Drawing on the worldviews put forth by three wildly popular animated shows – The Simpsons, South Park, and Family Guy– David Feltmate demonstrates how ideas about religion’s proper place in American society are communicated through comedy. The book includes discussion of a wide range of American religions, including Protestant and Catholic Christianity, Judaism, Islam, Buddhism, Native American Religions, New Religious Movements, “Spirituality,” Hinduism, and Atheism. Along the way, readers are shown that jokes about religion are influential tools for teaching viewers how to interpret and judge religious people and institutions.
"David Feltmate’s book on religion, satire, and popular culture must be regarded a significant, fascinating, and also thought-provoking scholarly introduction into the world of contemporary religious popular culture and its study…[It] is a must read for all researchers of contemporary religious communication and popular culture."
—Johan Bastubacka, Associate Professor of Theology, University of Helsinki
"Feltmate wisely focuses on three popular television programs that not only overflow with religious references but also often humorously subvert accepted ideas about religious beliefs and practices. Engaging in close readings of over 200 episodes of these shows, Feltmate explores the ways that they satirically question sacred texts, cults, Jesus, sacred sites, and various world religions."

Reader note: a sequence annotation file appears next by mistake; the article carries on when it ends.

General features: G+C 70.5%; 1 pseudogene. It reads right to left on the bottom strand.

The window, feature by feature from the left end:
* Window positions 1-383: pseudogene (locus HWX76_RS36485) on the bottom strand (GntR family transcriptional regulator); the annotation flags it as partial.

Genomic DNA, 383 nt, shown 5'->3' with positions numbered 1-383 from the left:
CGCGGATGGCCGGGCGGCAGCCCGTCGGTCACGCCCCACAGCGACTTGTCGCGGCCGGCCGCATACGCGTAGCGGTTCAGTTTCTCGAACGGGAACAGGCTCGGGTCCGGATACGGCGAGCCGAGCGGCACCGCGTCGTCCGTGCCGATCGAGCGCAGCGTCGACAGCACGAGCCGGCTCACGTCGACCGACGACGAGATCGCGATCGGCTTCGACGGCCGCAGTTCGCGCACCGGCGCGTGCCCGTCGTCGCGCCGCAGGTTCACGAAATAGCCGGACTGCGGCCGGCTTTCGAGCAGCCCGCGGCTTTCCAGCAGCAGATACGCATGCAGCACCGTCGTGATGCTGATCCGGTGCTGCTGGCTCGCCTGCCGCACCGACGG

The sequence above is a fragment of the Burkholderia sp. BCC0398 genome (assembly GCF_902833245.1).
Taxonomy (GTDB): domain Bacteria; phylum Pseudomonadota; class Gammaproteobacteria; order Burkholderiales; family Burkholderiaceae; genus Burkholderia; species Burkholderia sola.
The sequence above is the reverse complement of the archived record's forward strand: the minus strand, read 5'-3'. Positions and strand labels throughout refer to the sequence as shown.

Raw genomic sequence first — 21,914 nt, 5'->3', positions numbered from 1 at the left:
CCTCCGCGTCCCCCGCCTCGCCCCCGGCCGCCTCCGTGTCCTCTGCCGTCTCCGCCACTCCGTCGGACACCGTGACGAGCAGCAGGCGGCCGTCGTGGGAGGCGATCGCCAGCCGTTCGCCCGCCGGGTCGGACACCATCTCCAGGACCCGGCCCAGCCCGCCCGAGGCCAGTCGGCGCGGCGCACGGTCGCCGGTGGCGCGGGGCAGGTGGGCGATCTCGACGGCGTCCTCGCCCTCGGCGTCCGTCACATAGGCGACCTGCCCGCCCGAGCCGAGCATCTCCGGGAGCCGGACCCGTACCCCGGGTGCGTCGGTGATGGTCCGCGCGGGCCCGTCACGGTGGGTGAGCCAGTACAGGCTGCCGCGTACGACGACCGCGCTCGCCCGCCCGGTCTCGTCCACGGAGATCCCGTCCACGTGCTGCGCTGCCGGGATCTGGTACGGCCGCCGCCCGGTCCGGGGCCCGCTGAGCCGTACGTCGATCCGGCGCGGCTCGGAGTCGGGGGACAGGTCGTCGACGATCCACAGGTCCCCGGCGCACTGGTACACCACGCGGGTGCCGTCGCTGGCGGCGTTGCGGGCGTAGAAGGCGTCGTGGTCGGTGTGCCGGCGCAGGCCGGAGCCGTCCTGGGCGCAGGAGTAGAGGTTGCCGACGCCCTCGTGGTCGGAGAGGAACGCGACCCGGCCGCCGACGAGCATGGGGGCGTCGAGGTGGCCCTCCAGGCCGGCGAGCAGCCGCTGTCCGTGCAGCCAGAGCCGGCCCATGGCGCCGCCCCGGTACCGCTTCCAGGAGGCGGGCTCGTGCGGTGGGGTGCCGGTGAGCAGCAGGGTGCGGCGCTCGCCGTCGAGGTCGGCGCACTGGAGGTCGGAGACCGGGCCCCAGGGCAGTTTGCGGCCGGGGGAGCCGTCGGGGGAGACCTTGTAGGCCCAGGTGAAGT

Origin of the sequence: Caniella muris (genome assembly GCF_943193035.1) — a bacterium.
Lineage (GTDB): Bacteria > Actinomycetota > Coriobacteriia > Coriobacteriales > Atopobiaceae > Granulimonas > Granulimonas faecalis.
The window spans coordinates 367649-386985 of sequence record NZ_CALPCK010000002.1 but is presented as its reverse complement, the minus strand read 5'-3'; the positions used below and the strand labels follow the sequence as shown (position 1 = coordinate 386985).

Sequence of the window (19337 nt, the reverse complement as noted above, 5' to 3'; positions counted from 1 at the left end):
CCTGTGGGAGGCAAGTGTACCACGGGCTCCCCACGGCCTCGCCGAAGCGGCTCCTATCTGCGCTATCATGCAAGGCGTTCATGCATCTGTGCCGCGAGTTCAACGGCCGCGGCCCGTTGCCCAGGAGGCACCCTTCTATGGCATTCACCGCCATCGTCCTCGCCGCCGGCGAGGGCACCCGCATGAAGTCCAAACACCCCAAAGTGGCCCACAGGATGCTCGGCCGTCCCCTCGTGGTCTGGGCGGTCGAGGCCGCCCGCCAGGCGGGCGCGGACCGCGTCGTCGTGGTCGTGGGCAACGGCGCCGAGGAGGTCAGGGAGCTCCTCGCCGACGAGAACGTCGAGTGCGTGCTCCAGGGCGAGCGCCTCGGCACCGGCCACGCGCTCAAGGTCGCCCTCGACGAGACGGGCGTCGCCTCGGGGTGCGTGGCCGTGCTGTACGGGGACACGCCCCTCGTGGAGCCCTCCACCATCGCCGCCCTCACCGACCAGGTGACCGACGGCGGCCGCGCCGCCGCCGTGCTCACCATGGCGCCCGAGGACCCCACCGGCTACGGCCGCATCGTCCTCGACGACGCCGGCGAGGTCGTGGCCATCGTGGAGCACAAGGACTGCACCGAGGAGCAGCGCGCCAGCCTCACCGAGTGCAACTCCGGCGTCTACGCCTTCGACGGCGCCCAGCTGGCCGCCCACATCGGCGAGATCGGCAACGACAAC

“What Feltmate has written is a thought-provoking and extremely detailed analysis.”
“It is appropriately paradoxical that by taking a scholarly look at non-serious subjects like humor and popular culture, David Feltmate has illuminated religion in America in a very serious way.”
"Without a doubt, I will use this delightful, well-researched, well-crafted monograph in my media, religion, and popular culture courses. David Feltmate’s book is fun, but it is serious fun. He maps out how humor and satire, as delivered through media platforms, teach audiences how to think about religion in an American cultural context. In so doing, he makes a compelling case for why we need to take humor seriously, and why the vital realm of popular culture is not simply important but indeed central to our research in the study of religion.”
—Sarah McFarland Taylor, Professor of Religion, Media and Culture, Northwestern University
"Drawn to the Gods is a thorough and comprehensive study that is grounded in solid research methodologies and linked to relevant theories and secondary literature. Feltmate’s arguments are compelling and insightful, and even quite lively--I love moving from Durkheim on the sacred to sacredness in Family Guy. Feltmate is quite adept at unpacking dense ideas about the sociology of religion and applying them to cultural studies in a rich, illuminating way."
—Gary Laderman, Goodrich C. White Professor of American Religious History and Cultures, Emory University
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